Monday, July 27, 2015

Lutterloh Patterns Come Alive!

Supplement 270 Model #111 - Autumn 2008
Straight Leg Jeans

Here is my version of model #111 from Supp. 270/2008. I have made this pattern up into long pants before and they were so comfortable that I actually wore them out. We're having such a hot summer here in the San Francisco Bay Area that I decided to supplement my regular wardrobe of T-shirt dresses with some shorts and tops. The peplum top in this photo is model #143 from Lutterloh Supp. 288/2013. I'll review the top in a later post since I did make some modifications to the pattern. You can see that top review here.

Pattern Drafting Hints:
I chose this pattern because of its jeans styling with a straight leg rather than the skinny jeans that are so popular these days. After all not every figure is suited to every style and the skinny jeans tend to give my figure an ice cream cone shape. I feel a little too old to be sporting that look.

A while back I experimented with a few pants patterns to find the right shape for the fit I prefer. You can see that post here. After some trial and error I discovered that I preferred a straight leg with a shaped waistband and back yoke. 
The picture above is the pattern pieces for these pants. The rise is just a little lower than the ones from my previous post as you can see by the length of the zipper. Fortunately I did find the pockets to be deep enough. I wanted to demonstrate their depth by putting my hand in my pocket for the final photo above. 

Fabrics Used/Suggested:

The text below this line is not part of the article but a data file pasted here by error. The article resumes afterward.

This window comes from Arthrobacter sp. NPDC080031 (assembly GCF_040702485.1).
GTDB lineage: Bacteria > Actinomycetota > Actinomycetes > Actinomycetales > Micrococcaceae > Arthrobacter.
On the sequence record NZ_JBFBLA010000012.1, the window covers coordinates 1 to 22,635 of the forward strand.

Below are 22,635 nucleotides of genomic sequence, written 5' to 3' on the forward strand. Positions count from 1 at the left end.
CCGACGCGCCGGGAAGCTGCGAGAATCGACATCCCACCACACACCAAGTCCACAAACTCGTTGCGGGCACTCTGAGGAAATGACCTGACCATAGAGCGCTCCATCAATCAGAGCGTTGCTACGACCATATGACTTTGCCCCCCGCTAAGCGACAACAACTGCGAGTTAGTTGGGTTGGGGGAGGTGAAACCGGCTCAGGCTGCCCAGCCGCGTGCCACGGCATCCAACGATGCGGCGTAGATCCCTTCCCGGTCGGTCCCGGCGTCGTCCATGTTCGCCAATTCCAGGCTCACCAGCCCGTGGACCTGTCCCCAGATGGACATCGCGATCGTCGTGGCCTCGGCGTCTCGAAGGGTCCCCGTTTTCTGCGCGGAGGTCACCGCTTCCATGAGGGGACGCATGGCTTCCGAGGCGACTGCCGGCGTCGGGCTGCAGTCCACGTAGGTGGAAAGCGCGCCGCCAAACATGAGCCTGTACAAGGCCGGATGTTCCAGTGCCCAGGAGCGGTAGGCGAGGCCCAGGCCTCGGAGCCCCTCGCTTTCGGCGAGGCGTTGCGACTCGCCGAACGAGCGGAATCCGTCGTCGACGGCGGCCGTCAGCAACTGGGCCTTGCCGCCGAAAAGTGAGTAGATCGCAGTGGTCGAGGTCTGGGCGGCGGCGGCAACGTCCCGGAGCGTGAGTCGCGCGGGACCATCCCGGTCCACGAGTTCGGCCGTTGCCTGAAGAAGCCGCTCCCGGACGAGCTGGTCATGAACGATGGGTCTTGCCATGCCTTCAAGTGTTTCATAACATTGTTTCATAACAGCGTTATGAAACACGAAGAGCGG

The fabric I used for these shorts is a subtle herringbone stripe stretch twill. It's one of those fabrics that I ordered online and as soon as I used it for a project I wished I had ordered more. Oh well, live and learn. The original pair of pants that I made from this pattern was from a soft stretch pinwale corduroy. The softness of the fabric likely contributed to their early demise. The twill is holding up much better. This pattern does not call for using a stretch fabric but a little extra stretch and recovery never hurts in a pair of pants, huh?

Design Changes:
Obviously this pattern is for long pants but what I needed was shorts. Since I already had my personal alterations worked out for this pattern I decided to shorten them to just below the knee. For a tip on how to find the knee point on your pattern see the post I referred to above in Pattern Drafting Hints. The only other change I made to these shorts was to leave off the belt loops. I very rarely wear a belt in my pants because most of my shirts are not tucked in. Why go to the trouble of making all those loops if they'd never be used?

Although not really a design change I thought it worth showing how I used thinner quilting cotton as the pocket bags to reduce the show through on the front of the pants. 
I sliced the pocket pattern apart in a curve about an inch below the outside curve on the front of the pants. You can use the pattern piece for the front pant to get the curve right. The top of the pocket is cut from your pants fabric and the lower, inside portion can be cut from whatever fabric you choose. I use quilting cotton because its thin and lays flat under the fashion fabric. Once you've cut the pattern piece apart you now need to add seam allowances on both parts. Since the seam will be inside and completely hidden you can attach the upper and lower pieces together by just laying them atop one another creating a less bulky seam. The lining for the front of the pocket is also cut from the quilting fabric. The lining for the front pocket piece will have to be carefully pressed and top stitched to avoid any contrast fabric showing on the pocket curve. This should give you a pocket that looks cohesive with the fashion fabric but doesn't show through much from the front of the pants.

Closing Tips: 
Once you've determined what style of pants you like to wear you can concentrate on finding a pattern that will give you the right shape. Make sure to pay close attention to the length of zippers, width of the legs and of course the fashion drawings, in all the views provided, to give you clues as to the rise and width of the pants and the weight of the fabric to use. 

Here's hoping you find your ideal Lutterloh pants pattern. It is certainly worth the effort.

Until next time, Happy Sewing from,

Ann in Calif.